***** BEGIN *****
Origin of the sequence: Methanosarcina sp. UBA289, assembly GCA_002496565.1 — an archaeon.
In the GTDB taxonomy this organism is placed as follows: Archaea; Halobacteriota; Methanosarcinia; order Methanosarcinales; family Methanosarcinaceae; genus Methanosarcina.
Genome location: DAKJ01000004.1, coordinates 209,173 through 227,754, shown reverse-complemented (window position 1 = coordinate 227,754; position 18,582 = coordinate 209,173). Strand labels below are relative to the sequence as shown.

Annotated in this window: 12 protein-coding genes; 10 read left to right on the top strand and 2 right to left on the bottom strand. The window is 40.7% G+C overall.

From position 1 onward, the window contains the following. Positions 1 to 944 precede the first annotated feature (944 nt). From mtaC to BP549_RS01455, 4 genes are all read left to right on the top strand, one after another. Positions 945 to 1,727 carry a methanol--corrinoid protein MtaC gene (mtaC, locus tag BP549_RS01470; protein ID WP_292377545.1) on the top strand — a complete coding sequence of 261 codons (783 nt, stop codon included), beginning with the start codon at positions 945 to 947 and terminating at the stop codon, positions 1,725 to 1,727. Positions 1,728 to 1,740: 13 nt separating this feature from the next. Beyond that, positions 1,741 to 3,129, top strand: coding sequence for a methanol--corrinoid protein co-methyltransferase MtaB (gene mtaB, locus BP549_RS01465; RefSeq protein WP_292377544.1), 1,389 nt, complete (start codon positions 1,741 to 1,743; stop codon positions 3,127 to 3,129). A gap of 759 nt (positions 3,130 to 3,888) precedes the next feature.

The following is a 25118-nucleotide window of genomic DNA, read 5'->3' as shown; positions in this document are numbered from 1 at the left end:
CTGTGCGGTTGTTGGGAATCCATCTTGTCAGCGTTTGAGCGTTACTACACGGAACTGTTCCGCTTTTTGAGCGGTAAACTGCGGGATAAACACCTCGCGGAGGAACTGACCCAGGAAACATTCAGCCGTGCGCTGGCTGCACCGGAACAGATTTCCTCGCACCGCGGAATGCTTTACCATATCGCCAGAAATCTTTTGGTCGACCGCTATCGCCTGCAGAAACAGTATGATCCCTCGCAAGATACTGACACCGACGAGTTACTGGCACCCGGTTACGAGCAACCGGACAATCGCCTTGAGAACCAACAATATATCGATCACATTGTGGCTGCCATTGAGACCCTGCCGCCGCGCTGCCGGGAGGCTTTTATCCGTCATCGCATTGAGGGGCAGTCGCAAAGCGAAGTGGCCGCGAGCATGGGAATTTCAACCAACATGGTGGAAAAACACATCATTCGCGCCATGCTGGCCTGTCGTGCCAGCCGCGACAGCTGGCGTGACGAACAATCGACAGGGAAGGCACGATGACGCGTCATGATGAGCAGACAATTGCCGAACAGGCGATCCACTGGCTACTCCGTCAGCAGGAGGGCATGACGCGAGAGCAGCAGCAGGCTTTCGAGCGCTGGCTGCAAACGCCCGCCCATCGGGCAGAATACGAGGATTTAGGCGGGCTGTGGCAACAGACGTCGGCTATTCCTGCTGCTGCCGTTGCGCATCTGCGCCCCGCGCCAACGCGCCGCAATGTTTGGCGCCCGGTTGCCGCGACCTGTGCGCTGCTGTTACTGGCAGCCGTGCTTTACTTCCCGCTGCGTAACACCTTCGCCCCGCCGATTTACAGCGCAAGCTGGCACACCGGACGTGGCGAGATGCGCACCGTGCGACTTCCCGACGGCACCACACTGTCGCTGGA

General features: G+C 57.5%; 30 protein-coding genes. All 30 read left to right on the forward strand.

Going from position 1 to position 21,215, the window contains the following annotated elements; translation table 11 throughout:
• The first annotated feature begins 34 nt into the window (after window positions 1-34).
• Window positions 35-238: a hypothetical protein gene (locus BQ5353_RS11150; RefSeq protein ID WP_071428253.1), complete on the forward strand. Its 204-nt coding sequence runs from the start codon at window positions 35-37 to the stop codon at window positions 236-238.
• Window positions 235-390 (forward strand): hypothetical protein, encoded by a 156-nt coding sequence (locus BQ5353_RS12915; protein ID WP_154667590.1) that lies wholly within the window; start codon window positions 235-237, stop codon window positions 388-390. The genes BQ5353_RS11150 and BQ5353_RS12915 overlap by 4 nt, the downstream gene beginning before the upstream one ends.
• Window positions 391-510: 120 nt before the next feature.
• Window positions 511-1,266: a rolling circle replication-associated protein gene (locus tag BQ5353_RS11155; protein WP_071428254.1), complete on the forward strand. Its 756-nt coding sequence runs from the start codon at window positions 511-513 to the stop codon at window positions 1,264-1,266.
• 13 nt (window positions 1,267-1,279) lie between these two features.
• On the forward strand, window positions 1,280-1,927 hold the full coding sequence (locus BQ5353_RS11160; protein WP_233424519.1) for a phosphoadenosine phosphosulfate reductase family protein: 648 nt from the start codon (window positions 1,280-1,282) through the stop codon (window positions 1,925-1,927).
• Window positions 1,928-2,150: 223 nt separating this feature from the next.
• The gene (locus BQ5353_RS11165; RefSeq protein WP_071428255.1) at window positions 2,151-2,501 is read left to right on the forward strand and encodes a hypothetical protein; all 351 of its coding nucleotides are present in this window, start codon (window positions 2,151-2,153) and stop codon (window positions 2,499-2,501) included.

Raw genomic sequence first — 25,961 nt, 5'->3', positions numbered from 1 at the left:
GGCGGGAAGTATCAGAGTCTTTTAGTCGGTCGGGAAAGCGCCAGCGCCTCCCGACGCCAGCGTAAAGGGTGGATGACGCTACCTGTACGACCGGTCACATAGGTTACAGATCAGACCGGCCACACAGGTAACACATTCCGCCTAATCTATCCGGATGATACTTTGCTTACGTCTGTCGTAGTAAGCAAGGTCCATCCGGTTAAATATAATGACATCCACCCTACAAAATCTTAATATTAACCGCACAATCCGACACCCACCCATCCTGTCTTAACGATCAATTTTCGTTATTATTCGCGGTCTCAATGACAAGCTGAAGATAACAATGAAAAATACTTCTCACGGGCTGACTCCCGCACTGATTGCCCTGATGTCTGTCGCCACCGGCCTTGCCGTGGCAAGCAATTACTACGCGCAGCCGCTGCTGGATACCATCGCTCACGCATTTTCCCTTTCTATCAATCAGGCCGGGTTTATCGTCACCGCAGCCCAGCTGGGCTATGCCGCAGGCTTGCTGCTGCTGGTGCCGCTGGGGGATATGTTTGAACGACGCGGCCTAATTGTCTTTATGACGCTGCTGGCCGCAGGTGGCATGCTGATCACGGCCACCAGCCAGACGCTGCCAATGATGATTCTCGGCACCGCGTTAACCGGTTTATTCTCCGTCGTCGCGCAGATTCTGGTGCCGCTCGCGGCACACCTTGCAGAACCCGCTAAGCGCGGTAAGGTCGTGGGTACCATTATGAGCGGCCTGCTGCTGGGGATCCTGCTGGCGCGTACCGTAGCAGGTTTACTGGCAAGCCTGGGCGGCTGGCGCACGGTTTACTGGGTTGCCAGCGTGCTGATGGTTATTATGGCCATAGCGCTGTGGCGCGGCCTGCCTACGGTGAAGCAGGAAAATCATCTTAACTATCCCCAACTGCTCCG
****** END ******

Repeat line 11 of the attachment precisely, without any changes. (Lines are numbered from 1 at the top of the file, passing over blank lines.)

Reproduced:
• Window positions 35-238: a hypothetical protein gene (locus BQ5353_RS11150; RefSeq protein ID WP_071428253.1), complete on the forward strand. Its 204-nt coding sequence runs from the start codon at window positions 35-37 to the stop codon at window positions 236-238.